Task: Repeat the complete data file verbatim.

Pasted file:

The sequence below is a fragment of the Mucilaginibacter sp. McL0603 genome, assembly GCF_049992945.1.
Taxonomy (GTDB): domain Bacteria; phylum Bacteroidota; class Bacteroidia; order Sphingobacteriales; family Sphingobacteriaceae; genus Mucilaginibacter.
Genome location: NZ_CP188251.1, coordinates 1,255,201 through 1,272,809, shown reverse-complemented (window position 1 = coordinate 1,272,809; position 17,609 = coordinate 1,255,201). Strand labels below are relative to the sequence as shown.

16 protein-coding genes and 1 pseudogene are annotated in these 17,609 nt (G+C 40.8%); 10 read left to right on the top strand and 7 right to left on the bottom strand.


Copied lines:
The sequence below is a fragment of the Mucilaginibacter sp. McL0603 genome, assembly GCF_049992945.1.
Taxonomy (GTDB): domain Bacteria; phylum Bacteroidota; class Bacteroidia; order Sphingobacteriales; family Sphingobacteriaceae; genus Mucilaginibacter.
Genome location: NZ_CP188251.1, coordinates 1,255,201 through 1,272,809, shown reverse-complemented (window position 1 = coordinate 1,272,809; position 17,609 = coordinate 1,255,201). Strand labels below are relative to the sequence as shown.

16 protein-coding genes and 1 pseudogene are annotated in these 17,609 nt (G+C 40.8%); 10 read left to right on the top strand and 7 right to left on the bottom strand.